Tuesday, June 28, 2016
The Yucatan is known for the Mayan ruins that blanket the region but cenotes, or underground freshwater pools,are another hallmark that I particularly love. I remember being dazzled by the sunbeams playing off the water at X-keken cenote near Chichen Itza so I was excited about exploring another one in Merida. The darkness of the surrounding caverns and the Mayan belief that cenotes are the entrance to the underworld really make it a special experience. So you can imagine my surprise when I saw the cenote topped by lily pads, above. Located right next to the stunning Mayan archaeological site of Uxmal,, I thought it was just a local pond. But I learned that there are actually three types of cenotes--open, closed and semi-closed. Each supplies a different kind of experience. I climbed down the rocks into the open pool and realized immediately that it was indeed different than my previous cenote dip. Tiny fish clung to my feet, nibbling at the dry skin! No matter where I moved, the fish followed. I know that some people pay money to get these "fish pedicures" in parts of Asia and big cities everywhere but that's not what I was there for. It felt weird to have the fish nuzzling my feet, like somewhere between a tickle and a rub. After 20 minutes of this, I climbed out of the water and admired the cenote from a nearby rock instead. My feet were smooth and I felt like I had learned an important lesson about just how different cenotes can be.
Wednesday, June 15, 2016
One of my favorite regions of Mexico is the Yucatan Peninsula,which is brimming with vibrant history and a rich culture that's on display on every level, from the food, to the language and traditions. I'm excited to finally be visiting La Ciudad Blanca or the White City, as Merida is called because of the white limestone buildings. I'll be exploring the archeological sites of Dzibilchaltun, called the Temple of The Seven Dolls and one of the oldest Maya sites, dating from 300 BC and Uxmal, a Mayan town founded in A.D. 700 and declared a World Heritage Site. I'll also be dipping into a cenote or underground pool,which is a hallmark of the region and they always supply a magical experience. Of course, I'll sample the traditional food, music and fashion so look out for some interesting posts in during the next couple of weeks!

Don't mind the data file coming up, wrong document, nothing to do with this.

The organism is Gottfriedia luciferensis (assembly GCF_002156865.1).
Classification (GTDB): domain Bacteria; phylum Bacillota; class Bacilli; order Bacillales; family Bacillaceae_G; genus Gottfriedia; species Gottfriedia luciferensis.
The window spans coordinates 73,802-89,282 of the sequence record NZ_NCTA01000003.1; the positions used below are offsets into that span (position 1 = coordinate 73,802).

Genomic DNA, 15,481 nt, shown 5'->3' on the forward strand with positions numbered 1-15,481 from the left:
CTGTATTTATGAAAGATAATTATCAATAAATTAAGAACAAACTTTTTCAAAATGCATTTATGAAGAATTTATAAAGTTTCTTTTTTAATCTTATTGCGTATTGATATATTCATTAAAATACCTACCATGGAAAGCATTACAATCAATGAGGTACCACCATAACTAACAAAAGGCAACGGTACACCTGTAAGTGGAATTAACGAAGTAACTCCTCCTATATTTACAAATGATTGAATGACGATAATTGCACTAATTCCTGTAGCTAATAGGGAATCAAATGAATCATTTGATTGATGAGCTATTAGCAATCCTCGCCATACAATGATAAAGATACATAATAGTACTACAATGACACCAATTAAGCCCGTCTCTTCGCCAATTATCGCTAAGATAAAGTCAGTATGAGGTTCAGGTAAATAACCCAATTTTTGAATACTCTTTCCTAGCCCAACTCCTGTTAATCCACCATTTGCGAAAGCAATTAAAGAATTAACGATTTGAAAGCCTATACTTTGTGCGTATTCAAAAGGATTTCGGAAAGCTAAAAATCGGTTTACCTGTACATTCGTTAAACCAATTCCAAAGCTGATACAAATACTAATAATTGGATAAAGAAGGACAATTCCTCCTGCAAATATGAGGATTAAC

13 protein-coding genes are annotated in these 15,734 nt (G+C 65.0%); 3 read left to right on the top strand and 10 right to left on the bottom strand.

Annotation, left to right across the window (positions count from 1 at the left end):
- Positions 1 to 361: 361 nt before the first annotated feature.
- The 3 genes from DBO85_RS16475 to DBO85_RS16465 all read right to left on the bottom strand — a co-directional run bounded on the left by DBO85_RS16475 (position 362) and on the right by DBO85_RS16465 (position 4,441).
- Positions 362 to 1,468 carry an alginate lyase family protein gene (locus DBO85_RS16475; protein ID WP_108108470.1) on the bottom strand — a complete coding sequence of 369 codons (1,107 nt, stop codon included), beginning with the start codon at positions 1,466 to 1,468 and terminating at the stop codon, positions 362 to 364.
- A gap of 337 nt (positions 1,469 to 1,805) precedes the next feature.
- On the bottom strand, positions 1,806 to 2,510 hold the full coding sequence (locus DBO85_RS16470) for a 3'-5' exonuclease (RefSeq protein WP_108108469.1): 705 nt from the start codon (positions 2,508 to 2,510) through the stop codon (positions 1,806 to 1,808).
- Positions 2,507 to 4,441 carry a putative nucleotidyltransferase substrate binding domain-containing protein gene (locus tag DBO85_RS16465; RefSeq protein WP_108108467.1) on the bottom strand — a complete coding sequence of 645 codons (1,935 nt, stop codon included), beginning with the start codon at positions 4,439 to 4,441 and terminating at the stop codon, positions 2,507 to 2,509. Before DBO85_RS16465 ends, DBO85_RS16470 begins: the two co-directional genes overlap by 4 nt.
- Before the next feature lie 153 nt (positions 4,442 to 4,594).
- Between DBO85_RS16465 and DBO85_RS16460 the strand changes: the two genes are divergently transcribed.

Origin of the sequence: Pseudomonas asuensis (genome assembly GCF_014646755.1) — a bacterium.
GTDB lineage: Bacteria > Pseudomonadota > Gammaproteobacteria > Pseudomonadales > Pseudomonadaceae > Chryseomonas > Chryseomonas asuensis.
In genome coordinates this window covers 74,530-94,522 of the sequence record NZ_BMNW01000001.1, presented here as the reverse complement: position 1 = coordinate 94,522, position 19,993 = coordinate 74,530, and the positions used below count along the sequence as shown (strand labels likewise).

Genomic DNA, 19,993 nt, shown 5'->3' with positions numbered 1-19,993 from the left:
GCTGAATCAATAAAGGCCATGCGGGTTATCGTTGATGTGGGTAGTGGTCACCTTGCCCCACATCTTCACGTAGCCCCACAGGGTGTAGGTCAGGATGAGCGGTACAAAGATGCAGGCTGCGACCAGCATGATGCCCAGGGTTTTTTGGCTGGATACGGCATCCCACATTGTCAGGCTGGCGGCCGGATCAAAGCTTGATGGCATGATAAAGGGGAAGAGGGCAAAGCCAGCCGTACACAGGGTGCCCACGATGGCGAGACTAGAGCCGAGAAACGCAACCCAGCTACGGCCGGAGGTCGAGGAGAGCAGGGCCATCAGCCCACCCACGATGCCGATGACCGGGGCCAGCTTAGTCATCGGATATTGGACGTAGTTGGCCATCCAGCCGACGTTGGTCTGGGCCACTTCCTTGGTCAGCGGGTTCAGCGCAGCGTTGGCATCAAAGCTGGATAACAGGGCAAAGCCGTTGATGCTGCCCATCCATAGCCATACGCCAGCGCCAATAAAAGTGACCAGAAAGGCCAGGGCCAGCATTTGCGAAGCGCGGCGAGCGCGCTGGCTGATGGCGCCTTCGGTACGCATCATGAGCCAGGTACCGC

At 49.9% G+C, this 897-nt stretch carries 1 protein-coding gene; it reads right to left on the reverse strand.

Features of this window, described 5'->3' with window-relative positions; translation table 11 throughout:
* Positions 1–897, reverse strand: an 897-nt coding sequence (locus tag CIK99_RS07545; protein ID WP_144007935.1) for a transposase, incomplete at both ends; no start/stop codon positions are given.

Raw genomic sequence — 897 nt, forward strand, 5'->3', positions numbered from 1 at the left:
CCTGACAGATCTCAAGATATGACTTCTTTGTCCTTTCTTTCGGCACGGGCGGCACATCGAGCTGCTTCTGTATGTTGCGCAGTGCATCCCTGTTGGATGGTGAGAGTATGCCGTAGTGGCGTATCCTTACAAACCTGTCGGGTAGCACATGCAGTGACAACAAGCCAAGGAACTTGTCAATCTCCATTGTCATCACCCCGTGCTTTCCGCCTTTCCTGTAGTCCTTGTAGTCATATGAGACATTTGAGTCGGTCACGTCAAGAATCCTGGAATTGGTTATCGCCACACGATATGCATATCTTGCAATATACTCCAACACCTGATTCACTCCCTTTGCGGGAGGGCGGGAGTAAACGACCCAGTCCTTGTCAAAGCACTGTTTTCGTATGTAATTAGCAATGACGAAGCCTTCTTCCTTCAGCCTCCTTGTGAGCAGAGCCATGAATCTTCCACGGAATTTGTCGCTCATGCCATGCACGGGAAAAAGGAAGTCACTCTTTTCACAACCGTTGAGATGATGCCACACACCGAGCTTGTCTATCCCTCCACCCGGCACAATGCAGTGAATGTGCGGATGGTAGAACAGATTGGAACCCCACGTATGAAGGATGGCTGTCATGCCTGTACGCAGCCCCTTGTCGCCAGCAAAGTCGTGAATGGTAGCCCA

Tuesday, June 14, 2016
|What happens when you are stuck in a long TSA line.|
Airline travel has developed into a harrowing list of indignities and stupid regulations but no area holds more opportunities for agony than the airport security line. The lines are guaranteed to be long whenever you’re late for a flight. The TSA agents can be surly. You will most likely get stuck behind a family with five kids and multiple strollers. The possibilities are endless. But there are a few things that you can do to make the process easier. Here are my ultimate tips for a breezier airport security experience:
|What happens when you don't check in before you arrive at the airport.|
|The necessary liquid you will need, in the form of a strong mimosa, when you miss your flight because of TSA lines.|
I know that it’s a hassle to be at the airport at the crack of dawn. I know that you barely had
time to sleep and you just want to get to your destination. But please, pay attention to the
line and what you’re instructed to do. Have your ID and ticket ready, not buried in the bottom
of your bag. Take your laptop out of your bag, move your belongings on the conveyor and
move to the line that you’re directed to follow. If you don’t, you’re prolonging the process.
Just follow all the directions and you’ll be out of the security line and headed toward your
Monday, May 30, 2016